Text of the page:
and these difficulties added to the lazy and unthinking habit I had so long indulged, made me at length forbear going any more to hear him.

• I have already hinted that my mother's circumstances were too narrow for the expence I had already put her to, and my father was still more unable to give her any assistance in it, though he was not a little pleased at the great progress he was told I had made for my years. Her hopes and mine were, indeed, that I might by that means introduce myself as a tutor into some good family, and save her all farther charges. But I had been so far neglected in the other parts of my education, had so little address or politeness, and knew so little of the world, that I could not look upon in yself as fit for such an ein-. ployment among persons above the common rank, and my pride would not let me aim at any thing below it; so that instead of trying as I might, and ought to have done, I was rather become careless and indifferent about it, and I was indeed both too young and too naturally unfit for it. Notwithstanding which,some of my acquaintance, unknown or unde fired, got me into a middling family, where I was upon somewhat better terms than with my old counsellor.'

In this new station, however, he was not more fortunale than during his residence in the colleges. His pupil was averse to all literary improvement, and it was soon found that Mr. **** was of no use in the family; so that he was very civilly difmissed.

He then got into another family, in which he had the care of two young gentlemen; with whom he was not a jot more successful. Here the lady of the manfion formed designs upon bis virtue, which he tells us he had vanity, not virtue, enough to oppose and frustrate. The consequence was a dismission from this second employment,

He now repaired to Avignon ; where his poverty, added other mortifications, induced him to have recourse to his old stratagem of clothing himself with some false merit for want of a great one,'-his own words—and of pretending to be a sufferer for Religion, and accusing his father of having used him severely on that account: all which was too easily listen’d to by his acquaintance, especially among the friars, who bestowed on him so much of their pity and admiration as foothed his vanity, but did not answer the main end proposed, an introduction into some new family as a tutor.

From Avignon he went to the fair at Baucaire, a city in Languedoc on the Rhine; where he endeavoured to borrow moncy of some merchants, his acquaintance, but was refused,

This made him determine to return home, to his mother; tho' he was too bare both of money and cloaths to undertake so long a journey. In this dilemma he found means to procure a pals or certificate, at a proper office, fignifying that he was a young student in theology, of Irish extraction, that he had left the country for the sake of religion, and was then going on a pilgrimage to Rome. His method to equip himself in a pilgrim's garb was fingular enough, and shews what a fine bold youth he was. This garb consisted in a long staff, handsomely turned, and a short leathern or oil-cloth cloak; and such an equipage he had observed, set up in a neigbouring chapel, as a monument, by soine wandering pilgrim, come to the end of his journey. This chapel being dedicated to a miraculous saint, was never without a number of devotees, who prayed and burnt tapers before the image of the saint; but this did not deter our adventurer from openly going in, and taking away both staff and cloak, at noon day. Away marched he with his prize into a private corner, where he threw the cloak over his shoulders, and with a sanctified gravity, walked off, with the staff in his hand, till he got out of the city.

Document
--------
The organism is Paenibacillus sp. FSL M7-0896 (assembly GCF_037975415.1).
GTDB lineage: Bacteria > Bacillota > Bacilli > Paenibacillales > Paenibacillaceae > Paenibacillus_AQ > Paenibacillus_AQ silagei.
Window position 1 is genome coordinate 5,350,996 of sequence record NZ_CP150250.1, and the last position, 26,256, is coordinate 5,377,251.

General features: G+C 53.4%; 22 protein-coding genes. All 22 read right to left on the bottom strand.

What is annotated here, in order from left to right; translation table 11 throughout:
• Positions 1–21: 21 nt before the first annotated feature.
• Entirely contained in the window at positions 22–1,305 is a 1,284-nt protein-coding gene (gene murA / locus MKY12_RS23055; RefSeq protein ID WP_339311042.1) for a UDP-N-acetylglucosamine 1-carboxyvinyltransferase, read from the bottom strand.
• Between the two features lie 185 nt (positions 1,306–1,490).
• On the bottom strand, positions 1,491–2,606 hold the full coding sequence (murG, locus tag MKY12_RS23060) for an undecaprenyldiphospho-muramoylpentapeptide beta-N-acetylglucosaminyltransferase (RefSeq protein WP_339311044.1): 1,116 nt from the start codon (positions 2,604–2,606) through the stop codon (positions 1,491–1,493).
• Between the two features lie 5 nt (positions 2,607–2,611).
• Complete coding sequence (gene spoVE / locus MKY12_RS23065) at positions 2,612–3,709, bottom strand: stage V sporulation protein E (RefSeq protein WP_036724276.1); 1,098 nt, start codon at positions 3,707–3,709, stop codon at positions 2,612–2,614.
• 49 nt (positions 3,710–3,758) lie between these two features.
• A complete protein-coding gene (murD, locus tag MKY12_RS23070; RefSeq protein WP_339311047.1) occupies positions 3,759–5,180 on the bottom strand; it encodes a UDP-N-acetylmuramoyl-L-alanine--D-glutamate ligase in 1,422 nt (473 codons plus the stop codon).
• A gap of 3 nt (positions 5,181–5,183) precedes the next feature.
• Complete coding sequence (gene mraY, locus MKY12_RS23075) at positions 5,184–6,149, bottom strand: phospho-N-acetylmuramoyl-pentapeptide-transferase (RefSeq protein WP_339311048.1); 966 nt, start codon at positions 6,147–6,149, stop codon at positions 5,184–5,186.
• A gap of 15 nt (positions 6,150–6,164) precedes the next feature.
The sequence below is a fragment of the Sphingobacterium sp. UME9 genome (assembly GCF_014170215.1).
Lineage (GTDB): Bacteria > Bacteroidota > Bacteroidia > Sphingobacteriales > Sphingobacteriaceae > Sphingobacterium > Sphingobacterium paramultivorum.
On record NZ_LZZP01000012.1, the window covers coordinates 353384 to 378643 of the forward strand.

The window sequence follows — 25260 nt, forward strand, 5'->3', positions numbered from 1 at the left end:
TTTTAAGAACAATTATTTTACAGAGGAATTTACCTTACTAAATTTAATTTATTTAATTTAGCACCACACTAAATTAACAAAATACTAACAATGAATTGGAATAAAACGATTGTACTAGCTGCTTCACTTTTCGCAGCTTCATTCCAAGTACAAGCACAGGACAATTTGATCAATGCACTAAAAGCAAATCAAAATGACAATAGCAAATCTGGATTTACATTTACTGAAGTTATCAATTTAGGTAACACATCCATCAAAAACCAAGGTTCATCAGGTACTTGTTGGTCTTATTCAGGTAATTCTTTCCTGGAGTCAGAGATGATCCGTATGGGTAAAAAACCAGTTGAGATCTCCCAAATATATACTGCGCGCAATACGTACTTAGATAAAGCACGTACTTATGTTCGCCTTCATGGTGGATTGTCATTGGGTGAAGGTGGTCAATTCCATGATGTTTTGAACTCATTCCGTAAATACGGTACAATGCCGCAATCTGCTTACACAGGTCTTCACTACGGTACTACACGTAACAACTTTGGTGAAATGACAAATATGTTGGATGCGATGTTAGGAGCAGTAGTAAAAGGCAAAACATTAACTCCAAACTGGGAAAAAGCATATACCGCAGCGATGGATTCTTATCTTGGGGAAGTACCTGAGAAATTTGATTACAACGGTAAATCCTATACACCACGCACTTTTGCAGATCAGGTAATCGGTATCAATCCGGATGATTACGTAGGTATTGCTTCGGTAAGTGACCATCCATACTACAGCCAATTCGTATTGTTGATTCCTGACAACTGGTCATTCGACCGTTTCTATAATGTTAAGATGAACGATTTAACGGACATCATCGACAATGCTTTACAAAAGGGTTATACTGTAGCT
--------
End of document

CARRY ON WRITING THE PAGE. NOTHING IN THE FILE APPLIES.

· Being thus accoutred, and furnished with a pass to my mind, I began at all places to beg my way in a fluent Latin ; accosting only clergymen, or persons of figure, by whom I could be understood, and was most likely to be relieved ; and I found them mostly lo generous and credulous, that had I had the least propensity to provide for hereafter, I might easily have saved a good deal of money, and put myself into a much more creditable garb, before I had gone through a score or two of miles; but such was my vanity and extravagance, that as soon as I had got what I thought a sufficient viaticum, I begged no more, but viewed every thing worth seeing, then retired to some inn, where I spent my money as freely as I got it, not without some such aukward tokens of generosity, as better suited with my vanity than my present circumstances. The nearer I drew to my native place, the more irresolute I grew, whether I should pay a visit to my mother, or continue my journey to Rome; the concern I knew The must be in about me, strongly inclined me to the former, but my uncommon mean garb, which was become only more scandalous by the length of my journey, made me fo ashamed to be feen either by her, or any of my friends, that I fully resolved on the latter. I had, in order to it, wheeled about to the left, to leave the place at some twenty or thirty miles distance, and was got into a small town, where I little expected to be known, when venturing on the Sunday into the church, at the time of high mass, I was surprised to see some persons, especially two or three gentlewomen, whose chief residence was at my native çity,